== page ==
I have a rather theoretical question.

I connected my Raspberry Pi to my Composite NTSC TV and observed that the terminal video output has 640 pixels horizontal resolution with nice solid clear colors for text characters and logo. However, NTSC composite can only reliable produce less than 190 horizontal pixels without introducing color blurs and artifact colors (see Composite artifact colors) because of the 3.58 MHz color carrier frequency used to decode color from composite signal.

I am puzzled how they can do this. Does anybody know the answer?

  • That is a fantastic question. Really it is very interesting but I doubt we have any visual experts on the exchange... it may even be more about electronics... possibly search the electronics stack exchange or photography stack exchange for similar questions. Seems like those bunch would know a heck lot more about NTSC and all the joys associated with it. – Piotr Kula Dec 5 '16 at 19:55
  • The luminance uses the full bandwidth. The chromanance signal which carries colour information is modulated on the color carrier, and as a consequence only has ~1.5MHz bandwidth. Any good book on colour TV will explain in more detail. This isn't a Pi question. – Milliways Dec 5 '16 at 21:57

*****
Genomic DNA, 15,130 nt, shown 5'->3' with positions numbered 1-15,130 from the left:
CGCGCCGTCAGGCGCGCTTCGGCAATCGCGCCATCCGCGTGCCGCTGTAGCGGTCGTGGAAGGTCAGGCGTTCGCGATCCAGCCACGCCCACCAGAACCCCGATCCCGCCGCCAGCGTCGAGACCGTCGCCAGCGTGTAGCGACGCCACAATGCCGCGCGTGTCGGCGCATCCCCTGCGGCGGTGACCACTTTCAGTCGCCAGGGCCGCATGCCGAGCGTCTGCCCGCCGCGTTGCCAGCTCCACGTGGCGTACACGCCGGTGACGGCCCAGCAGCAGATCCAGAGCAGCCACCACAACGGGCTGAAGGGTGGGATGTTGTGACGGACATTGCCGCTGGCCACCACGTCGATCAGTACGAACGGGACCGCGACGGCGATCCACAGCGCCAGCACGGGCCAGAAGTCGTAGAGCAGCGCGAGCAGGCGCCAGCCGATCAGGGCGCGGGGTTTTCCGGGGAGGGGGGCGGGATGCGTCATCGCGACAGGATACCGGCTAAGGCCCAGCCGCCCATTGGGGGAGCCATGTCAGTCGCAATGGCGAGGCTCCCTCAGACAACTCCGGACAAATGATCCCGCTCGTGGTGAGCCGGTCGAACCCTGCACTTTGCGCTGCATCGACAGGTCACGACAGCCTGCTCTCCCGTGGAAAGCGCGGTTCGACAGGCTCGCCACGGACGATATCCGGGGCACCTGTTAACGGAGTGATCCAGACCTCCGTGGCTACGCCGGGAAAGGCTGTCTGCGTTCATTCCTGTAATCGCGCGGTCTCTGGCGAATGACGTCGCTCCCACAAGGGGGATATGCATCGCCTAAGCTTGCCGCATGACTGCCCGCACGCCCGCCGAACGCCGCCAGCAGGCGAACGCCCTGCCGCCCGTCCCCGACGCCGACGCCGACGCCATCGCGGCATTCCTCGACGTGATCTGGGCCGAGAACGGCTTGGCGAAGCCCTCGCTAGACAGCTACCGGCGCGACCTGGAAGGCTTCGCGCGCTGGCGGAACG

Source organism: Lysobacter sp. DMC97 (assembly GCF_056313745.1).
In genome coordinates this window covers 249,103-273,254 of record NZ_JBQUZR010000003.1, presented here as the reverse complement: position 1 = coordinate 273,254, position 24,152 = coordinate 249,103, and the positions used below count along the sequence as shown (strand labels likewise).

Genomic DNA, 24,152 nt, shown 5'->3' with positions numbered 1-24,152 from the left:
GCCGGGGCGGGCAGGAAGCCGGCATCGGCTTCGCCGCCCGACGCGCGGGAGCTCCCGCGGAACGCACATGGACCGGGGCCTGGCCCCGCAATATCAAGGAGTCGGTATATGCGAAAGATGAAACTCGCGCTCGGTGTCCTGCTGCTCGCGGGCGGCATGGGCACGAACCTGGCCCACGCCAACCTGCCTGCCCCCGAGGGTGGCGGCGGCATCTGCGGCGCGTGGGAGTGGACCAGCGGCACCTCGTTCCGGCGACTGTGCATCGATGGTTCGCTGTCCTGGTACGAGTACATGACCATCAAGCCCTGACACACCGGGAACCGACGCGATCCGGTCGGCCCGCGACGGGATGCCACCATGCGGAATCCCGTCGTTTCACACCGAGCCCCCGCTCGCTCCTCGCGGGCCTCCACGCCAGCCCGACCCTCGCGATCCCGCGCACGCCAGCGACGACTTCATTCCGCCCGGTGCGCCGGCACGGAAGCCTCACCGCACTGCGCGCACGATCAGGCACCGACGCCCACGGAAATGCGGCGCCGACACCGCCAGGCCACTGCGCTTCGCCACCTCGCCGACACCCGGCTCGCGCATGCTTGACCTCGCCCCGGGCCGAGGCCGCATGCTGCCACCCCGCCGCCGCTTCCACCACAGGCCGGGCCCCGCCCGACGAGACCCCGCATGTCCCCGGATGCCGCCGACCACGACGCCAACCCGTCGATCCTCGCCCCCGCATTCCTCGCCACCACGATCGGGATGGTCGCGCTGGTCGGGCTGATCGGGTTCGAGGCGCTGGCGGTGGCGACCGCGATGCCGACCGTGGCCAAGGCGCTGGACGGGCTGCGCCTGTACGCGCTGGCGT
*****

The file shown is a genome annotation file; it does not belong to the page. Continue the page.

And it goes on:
• Did you read the question? This is exactly why I am asking it here - how Raspberry Pi managed to achieve 10 MHz resolution with 1.5 MHz bandwidth. – Andy Dec 5 '16 at 22:35
  • But this is NOT the question you actually asked. Computers can easily generate 10MHz monochrome, although this would not fit in a standard broadcast channel. This is how you can get 640 pixels; you cannot however get 10MHz colour, nor do you need it to get coloured text or logos, which only need 1.25MHz bandwidth. (You do NOT change colour on each pixel.) This still isn't a Pi question. – Milliways Dec 6 '16 at 4:03
  • 1
    I disagree. It's a question about how the Raspberry Pi works at a fundamental level. While I have no idea how composite video works, I'm voting to leave it open. – Jacobm001 Dec 9 '16 at 17:21

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